Reasonable Person Lecture
o What's the problem with applying the concept of reasonable person
o Standards are all diff; somehow come up with a 'personal' standard; bias
We need this standard
o Derived from a Latin word Tortus meaning a 'wrong'
o A wrong committed by one person against another, or against the person's property or
reputation either intentionally or unintentionally
o Lots of things we want to do in society (try out a new car) but yet it's unsafe to do
so (driving 200 km/h) so you have a lot of harm done to society.
o Court recognizes individuals have a lot of freedom/ rights.
Courts try to balance individual freedom with safety of society.
o Also covers cases where a person causing an injury has no lawful right to do so
o No precise definition - a civil wrong
o Most of our criminal law was once tort law
o Dates back to a time when courts first saw the need to remedy a wrong
o Courts - balance: Individual Freedom vs. Injury
Negligent Law Suit
Vaughan v Menlove (1837) -> significance (first time the courts articulated the concept of a
o English tort law case - concept of the reasonable person is elaborated for the first time
o Mr. Menlove build a haystack near his neighbors (Mr. Vaughan's) property
o Mr. Menlove was aware that the haystack wasn't property build
His neighbors told him he did it wrong.
o Because he didn't built it the right way; lightning hit the haystack and the fire
started (cause the metal piece in the middle wasn't there)
o Two of Mr. Vaughan's cottages were destroyed in a fire
The jury in the trial had to decide whether Mr. Menlove "proceeded with such reasonable
caution as a prudent man would have exercised under such circumstances"
o Lightning is still considered 'act of god'
o Technically manlove was like "I didn’t burn down your cottages; why should I be
Vaughan = the fault is on you.
o Courts had to decide can't just make decisions on who does what; have to decide
who is a prudent man and did he act with a reasonable act of caution?
o If you do something wrong and are told you are doing wrong then it's like a triple charge.
If someone tripped over the stairs and someone fell and suffer injury and it's resolved;
but if movie theatres don't do anything (add special lighting) and someone falls again then
they're liable for more damages.
o Negligence, reasonability, and foreseeability. Duty of care: responsibility -> was his
responsibility for people around him.
Was used in negligent cases
Duty of Care/ Rights duty relationship o Referred to as the right-duty relationship in tort law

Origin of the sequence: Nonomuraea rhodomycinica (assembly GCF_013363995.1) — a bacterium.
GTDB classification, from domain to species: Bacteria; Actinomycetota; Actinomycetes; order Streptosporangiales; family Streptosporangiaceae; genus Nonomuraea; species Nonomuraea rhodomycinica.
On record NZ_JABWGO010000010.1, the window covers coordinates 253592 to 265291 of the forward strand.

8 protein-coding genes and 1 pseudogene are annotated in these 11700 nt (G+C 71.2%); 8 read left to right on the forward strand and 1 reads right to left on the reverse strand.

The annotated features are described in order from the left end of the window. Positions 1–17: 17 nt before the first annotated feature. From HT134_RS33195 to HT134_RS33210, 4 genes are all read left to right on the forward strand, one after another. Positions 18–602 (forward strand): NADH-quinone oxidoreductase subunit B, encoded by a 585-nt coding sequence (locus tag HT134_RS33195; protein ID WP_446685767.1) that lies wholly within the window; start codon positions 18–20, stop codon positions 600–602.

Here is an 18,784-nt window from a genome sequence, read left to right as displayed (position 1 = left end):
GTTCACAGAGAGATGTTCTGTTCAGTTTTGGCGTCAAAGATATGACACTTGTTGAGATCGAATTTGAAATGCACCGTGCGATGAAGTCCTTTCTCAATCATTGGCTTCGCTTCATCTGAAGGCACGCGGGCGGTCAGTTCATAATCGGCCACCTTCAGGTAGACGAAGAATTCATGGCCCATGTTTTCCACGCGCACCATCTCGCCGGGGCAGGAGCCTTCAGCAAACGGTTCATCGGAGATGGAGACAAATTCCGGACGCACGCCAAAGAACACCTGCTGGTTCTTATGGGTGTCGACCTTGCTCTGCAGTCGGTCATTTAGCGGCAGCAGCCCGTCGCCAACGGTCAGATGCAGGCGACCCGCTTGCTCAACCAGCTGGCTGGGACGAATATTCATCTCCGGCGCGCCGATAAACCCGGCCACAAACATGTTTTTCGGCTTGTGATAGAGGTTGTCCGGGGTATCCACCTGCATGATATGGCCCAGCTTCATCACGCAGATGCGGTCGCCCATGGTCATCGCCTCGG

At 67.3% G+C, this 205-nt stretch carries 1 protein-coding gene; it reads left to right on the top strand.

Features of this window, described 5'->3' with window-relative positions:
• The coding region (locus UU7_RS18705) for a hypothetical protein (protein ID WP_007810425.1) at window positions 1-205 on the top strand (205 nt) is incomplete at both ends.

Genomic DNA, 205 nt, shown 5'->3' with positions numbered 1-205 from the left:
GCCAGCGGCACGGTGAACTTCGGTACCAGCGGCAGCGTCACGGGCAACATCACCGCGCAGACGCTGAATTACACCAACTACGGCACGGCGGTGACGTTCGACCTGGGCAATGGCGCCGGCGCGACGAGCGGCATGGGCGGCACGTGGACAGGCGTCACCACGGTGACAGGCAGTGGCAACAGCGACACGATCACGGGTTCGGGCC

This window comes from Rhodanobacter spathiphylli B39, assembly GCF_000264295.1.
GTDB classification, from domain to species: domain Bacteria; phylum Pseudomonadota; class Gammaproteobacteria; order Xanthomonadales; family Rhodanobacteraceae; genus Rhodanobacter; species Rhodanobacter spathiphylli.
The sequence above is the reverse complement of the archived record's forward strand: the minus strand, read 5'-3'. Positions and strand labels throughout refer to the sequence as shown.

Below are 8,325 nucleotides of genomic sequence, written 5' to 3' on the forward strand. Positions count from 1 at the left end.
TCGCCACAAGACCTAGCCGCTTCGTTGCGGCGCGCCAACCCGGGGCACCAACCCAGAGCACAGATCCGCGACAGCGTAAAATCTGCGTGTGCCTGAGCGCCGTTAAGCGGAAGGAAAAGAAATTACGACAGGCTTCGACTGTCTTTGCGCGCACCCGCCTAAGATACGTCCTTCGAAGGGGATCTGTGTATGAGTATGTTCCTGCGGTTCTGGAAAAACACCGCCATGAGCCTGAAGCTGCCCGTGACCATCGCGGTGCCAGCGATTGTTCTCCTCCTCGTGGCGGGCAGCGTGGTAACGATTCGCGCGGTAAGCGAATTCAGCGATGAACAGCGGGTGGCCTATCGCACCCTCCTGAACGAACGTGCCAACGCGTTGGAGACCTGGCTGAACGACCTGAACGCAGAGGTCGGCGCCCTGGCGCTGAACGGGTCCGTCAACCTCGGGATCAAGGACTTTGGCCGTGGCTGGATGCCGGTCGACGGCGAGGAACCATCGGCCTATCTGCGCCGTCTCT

o The duty not to injure must be owed to the party who suffers the injury
o The injured party must have a legal right that has been violated by the act or omission of
o How do you decide if someone's responsible for you injury or is it just bad luck?
o Did the person who injured you owe you a duty of care?
Duty of Care is confusing; Good Samaritan Law
o If someone is in an accident and their spine is dislocated and you try to move them and
they get paralyzed you're liable for it
o We're not liable for duty of care for people on the street
o The more experienced you are the more liable you are for this
Criminal law; whoever hurt you meant to do it
Plumber didn't really mean for the pipe to explode and injure the person
The concept of Foreseeability
o Foreseeability as an element of tory liability was a difficult concept for the courts to apply
o A standard that has to be determined before damages for an unintentional act could be
Who is this reasonable person?
o The courts seized upon a mythical person - 'the reasonable person' as a standard
Courts measured the actions of the negligent person against what might be the actions
of the reasonable person in the same situation
o The reasonable person was presumed to possess normal intelligence and would
exercise reasonable care in their actions towards others
o Problems with this
o Biases; your own experience of what a reasonable person is
o People are found liable in negligence more often for their acts than omissions
Rarely does a person have a legal duty to act positively, rather duty is defined as a duty
to refrain from acting negatively
o No 'mens rea' -- a guilty state of mind or intention to commit a wrong is necessary
o Rarely does a person have a 'legal duty' to do something
Tort Liability and the Reasonable Person
o Would a reasonable person in similar circumstances have foreseen the injury to the
plaintiff as a consequence of their action?
o Yes: defendant at fault
o No: defendant blameless
o 'The reasonable person test' allows the courts flexibility and can change with the society
o Butler case
o Facebook; anything you put on fb can be used against you
o Who is the 'reasonable